Heat the oil in a wide sauté pan until shimmering, then add the onion and a pinch of salt, and cook just until soft. Add the rice and stir to coat with the oil. Add the water and cover, reducing the heat to low. Cook for 10 minutes. Uncover and gently fold in the favas, peas, asparagus, and artichoke hearts. Add another pinch of salt and re-cover, continuing to cook until the rice is cooked and the vegetables are tender, another 10-20 minutes. Turn off the heat and add the herbs and grated cheese. Use a fork to gently fluff the rice and stir the herbs and cheese through.
I returned to work this week, just one day after Mira turned 10 weeks old. Mike is home with both kids now, trying to balance his writing projects with wrangling a newborn and an energetic toddler. Monday was rough all around, but each day has gotten a little bit better, and I’m pretty sure that we’ll soon be right back in the swing of things.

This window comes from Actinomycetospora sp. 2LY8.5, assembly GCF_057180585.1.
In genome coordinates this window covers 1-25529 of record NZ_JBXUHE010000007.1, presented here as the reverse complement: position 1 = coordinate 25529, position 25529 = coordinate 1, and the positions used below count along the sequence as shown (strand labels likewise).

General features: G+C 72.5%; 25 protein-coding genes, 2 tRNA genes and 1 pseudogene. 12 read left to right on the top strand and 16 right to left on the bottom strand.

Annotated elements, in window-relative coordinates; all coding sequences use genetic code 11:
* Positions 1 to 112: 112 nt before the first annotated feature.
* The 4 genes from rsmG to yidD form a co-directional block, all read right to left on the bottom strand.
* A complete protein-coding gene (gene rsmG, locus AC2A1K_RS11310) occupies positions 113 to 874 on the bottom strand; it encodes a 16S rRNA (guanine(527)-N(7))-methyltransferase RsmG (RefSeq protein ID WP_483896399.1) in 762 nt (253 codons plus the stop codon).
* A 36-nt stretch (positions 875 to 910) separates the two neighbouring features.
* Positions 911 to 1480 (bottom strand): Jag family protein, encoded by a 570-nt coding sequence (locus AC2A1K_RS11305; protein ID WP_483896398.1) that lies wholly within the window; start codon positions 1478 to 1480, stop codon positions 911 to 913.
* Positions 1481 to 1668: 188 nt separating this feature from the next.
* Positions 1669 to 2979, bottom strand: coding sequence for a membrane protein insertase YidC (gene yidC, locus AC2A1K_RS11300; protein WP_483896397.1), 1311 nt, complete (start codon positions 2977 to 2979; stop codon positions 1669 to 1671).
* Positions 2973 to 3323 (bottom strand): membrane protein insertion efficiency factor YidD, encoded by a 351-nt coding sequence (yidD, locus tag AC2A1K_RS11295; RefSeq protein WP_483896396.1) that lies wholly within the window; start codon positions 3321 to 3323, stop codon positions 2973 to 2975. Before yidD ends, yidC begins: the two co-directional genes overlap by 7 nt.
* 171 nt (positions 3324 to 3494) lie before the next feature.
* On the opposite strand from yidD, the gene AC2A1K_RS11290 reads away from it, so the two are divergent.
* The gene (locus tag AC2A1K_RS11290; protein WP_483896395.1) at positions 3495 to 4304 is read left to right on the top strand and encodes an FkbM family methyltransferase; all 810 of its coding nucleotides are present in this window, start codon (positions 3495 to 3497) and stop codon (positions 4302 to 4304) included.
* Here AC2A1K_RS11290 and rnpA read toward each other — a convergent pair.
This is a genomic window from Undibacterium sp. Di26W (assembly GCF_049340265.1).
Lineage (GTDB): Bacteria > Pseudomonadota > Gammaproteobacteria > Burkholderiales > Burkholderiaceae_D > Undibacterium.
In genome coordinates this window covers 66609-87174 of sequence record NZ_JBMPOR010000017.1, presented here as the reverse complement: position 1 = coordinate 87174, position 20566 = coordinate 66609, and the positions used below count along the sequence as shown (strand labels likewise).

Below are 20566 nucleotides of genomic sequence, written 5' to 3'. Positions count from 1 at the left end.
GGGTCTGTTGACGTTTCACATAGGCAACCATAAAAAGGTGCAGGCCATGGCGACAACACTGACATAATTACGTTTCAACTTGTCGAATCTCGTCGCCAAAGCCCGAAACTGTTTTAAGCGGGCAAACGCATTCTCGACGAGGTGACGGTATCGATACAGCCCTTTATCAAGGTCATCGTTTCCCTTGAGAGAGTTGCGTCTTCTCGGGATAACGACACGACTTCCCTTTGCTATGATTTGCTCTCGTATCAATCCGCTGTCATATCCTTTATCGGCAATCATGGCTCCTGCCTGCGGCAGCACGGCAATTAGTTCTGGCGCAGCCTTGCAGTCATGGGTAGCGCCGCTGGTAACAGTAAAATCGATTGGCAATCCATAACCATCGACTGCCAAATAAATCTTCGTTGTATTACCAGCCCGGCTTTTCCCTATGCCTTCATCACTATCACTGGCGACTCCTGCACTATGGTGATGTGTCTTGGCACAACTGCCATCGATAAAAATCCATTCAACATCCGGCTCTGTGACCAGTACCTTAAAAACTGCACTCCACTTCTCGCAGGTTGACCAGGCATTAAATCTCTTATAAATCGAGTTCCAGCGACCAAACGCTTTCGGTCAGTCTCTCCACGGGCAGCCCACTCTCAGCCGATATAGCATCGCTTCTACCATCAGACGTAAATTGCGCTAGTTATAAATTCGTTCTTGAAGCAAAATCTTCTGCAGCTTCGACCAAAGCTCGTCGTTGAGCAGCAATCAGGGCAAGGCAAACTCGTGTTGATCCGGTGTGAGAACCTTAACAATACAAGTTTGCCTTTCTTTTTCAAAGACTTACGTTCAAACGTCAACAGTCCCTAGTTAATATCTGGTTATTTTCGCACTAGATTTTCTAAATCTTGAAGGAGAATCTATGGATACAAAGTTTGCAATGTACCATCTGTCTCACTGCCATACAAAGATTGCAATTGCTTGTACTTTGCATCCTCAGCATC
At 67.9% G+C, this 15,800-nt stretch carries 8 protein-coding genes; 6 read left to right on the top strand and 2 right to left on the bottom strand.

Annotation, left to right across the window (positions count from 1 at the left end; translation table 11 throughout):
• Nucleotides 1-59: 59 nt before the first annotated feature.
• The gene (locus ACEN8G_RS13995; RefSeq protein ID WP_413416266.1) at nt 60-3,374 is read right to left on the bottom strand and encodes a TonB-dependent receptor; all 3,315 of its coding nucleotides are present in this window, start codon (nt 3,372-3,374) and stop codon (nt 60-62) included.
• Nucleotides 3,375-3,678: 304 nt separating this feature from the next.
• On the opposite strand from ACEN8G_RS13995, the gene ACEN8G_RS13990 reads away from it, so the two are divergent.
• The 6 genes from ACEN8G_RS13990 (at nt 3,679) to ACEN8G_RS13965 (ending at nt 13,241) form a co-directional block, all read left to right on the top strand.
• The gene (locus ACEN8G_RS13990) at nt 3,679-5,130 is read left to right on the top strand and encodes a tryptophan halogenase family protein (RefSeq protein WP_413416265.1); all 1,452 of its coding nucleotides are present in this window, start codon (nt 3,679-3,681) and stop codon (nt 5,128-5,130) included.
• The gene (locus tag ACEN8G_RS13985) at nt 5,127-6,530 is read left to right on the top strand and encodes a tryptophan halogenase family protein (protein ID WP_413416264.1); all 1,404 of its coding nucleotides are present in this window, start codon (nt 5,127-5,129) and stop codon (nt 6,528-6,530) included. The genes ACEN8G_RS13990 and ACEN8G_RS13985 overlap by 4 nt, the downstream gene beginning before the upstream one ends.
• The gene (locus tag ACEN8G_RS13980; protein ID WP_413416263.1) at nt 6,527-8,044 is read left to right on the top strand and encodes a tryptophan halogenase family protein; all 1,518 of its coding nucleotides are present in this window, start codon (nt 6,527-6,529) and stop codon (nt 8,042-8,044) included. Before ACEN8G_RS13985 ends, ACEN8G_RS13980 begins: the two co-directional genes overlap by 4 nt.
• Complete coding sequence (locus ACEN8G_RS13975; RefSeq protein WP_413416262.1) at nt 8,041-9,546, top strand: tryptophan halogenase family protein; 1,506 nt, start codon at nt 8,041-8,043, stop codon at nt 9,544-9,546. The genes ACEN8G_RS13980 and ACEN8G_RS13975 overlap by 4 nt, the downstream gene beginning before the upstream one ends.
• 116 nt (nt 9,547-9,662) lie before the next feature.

We have been helped immensely by parent-friends in our neighborhood, who have dropped off a series of delicious dinners, and also by a bit of planning ahead. I made sure that our fridge and freezer would be stocked with heat-and-eat options to help ease us through this first week post-maternity leave – a chicken and black bean chili I put together a couple of weeks ago, a couple of par-baked frozen pizzas, and the ingredients for this ingenious and really tasty sheet pan supper, which I spotted on Pinterest some recent sleepless night. Right now, easy is essential.
Our kielbasa came from Flying Pigs Farm, and instead of using bell peppers (as in Foodie With Family’s original dish), I added some well-drained sauerkraut to the mix. I also ended up baking it for closer to an hour, cranking the heat up to 500 for the last half of the cooking time to get everything nice and browned and crisp (our crappy apartment oven is likely to blame for that). Since I had started early, timing wasn’t a problem, and I’m never going to complain about the smell of garlicky sausage and onions wafting through the air as they cook. We all loved this dish, and it could not have been easier to assemble, or more fun to eat. This one is definitely going into the rotation.
I don’t usually post about brand partnerships here, but I have a longstanding love for olives, and when I was asked earlier this year by the folks at Lindsay Olives to contribute a couple of my original recipes to their Olive Adventurer series, I was happy to oblige. (I’m in excellent company, as you can see!)